LAKELAND, Fla. -- The walks toward the visitors' dugout before games during the Nationals' spring road trips have served as mini-reunions for manager Dusty Baker.
He has run into former players turned coaches such as Barry Bonds, legends such as Joe Namath or players with whom he has played or coached during his nearly 50 years in baseball. The latest came Wednesday afternoon at Joker Marchant Stadium, when he ran into two Tigers greats he idolized as a player, Al Kaline and Willie Horton, and chatted with longtime former manager Jim Leyland.
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Baker recalled his first Spring Training visit to Lakeland -- where his father was born -- as a wide-eyed, intimidated 18-year-old with the Braves in 1968, thinking he was "a little kid playing against men."
Eventually he got to meet all of his heroes because he spent so much time around Hank Aaron. Baker remembers Kaline telling him that he liked his style and the way he played, which meant a lot to Baker, who had grown up watching Kaline win a batting title at the age of 20.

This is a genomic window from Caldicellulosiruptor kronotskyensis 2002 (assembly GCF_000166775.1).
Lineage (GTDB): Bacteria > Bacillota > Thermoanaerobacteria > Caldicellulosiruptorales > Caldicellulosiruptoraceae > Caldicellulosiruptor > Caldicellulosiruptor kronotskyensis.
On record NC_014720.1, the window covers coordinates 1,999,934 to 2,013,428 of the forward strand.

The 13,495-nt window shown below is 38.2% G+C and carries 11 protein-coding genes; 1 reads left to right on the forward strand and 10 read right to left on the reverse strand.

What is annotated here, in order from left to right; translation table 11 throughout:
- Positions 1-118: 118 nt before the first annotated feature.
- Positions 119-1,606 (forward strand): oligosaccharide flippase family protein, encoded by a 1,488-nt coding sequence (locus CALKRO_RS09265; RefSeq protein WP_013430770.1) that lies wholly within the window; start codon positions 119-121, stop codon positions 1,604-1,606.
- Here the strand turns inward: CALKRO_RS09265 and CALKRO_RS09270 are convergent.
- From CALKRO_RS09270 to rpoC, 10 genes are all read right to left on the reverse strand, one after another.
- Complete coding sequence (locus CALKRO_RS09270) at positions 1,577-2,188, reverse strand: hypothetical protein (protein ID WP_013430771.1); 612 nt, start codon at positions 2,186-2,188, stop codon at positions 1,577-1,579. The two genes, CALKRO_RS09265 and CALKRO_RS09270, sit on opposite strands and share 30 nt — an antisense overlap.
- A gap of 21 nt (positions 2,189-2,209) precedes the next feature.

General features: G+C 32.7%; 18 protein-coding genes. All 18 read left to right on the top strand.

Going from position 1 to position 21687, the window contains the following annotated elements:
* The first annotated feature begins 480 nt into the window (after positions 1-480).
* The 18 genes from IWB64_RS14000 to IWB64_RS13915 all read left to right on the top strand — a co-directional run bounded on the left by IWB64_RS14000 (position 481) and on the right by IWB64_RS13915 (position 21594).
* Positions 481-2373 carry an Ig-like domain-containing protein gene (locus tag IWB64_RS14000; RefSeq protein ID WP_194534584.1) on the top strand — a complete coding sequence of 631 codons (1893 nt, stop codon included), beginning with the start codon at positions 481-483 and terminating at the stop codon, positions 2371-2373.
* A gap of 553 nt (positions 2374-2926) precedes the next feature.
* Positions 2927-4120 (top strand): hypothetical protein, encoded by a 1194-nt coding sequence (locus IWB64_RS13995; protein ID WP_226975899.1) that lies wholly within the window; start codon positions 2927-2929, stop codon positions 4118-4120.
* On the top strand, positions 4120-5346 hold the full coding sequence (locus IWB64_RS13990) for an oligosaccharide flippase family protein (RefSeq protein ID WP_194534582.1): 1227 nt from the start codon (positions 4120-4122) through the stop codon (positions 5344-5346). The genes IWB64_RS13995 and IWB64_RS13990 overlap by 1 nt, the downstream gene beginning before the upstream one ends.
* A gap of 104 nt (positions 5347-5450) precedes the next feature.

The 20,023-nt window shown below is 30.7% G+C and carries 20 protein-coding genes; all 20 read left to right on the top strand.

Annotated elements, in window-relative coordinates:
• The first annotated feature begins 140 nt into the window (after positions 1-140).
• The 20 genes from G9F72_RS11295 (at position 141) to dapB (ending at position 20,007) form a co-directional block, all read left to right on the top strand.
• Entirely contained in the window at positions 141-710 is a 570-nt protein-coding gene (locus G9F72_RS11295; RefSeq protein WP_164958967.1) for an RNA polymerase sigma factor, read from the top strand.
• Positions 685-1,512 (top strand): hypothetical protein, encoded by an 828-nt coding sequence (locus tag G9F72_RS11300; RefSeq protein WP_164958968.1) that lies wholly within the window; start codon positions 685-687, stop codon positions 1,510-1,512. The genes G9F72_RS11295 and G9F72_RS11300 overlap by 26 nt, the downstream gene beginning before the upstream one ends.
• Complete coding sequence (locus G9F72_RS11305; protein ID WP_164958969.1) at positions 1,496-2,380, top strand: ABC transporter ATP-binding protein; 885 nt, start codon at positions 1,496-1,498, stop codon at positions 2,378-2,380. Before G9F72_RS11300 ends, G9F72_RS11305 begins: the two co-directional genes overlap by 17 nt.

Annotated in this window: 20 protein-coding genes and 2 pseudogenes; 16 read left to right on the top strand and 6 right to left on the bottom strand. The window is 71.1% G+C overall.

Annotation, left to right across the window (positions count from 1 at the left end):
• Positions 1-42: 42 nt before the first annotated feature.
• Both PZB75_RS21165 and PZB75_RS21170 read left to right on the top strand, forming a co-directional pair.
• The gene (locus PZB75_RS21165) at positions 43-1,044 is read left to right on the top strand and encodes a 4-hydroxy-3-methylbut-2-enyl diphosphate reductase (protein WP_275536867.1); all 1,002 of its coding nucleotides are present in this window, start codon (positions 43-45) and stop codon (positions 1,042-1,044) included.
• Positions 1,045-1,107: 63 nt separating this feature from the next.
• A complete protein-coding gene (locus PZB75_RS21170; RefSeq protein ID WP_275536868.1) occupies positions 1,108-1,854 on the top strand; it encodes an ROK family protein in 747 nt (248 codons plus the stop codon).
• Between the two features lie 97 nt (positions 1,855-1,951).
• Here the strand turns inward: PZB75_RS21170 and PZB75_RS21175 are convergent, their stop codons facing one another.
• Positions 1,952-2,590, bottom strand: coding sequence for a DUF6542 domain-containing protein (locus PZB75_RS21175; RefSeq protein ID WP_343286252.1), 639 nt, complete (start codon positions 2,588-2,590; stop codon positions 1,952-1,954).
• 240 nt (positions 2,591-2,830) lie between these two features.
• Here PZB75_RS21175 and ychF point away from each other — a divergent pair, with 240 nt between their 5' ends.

"I had visions of doing that," Baker said. "I wanted to be like Kaline. He was smooth."
On Wednesday, Baker and Horton chatted about the 40-ounce bat Horton used to swing and Baker said he would urge a few of his players to talk to Horton about hitting.
It brought Baker back to Spring Trainings when he played for the Dodgers, when legends such as Sandy Koufax, Tommy Davis, Roy Campanella and Maury Wills would spend a few days in camp. The Nationals have only been in Washington since 2005, and they do not have the history of most franchises to be able to bring back former players as guest instructors.
"That hurts," Baker said. "They can pass on some valuable information."
Baker did invite Nick Johnson to camp to serve the same role, and would consider tapping into more of his connections to help the Nationals.
"You can't just come in spending other people's money," Baker said with a laugh. "Not yet."
Jamal Collier is a reporter for MLB.com. Follow him on Twitter at @jamalcollier. This story was not subject to the approval of Major League Baseball or its clubs.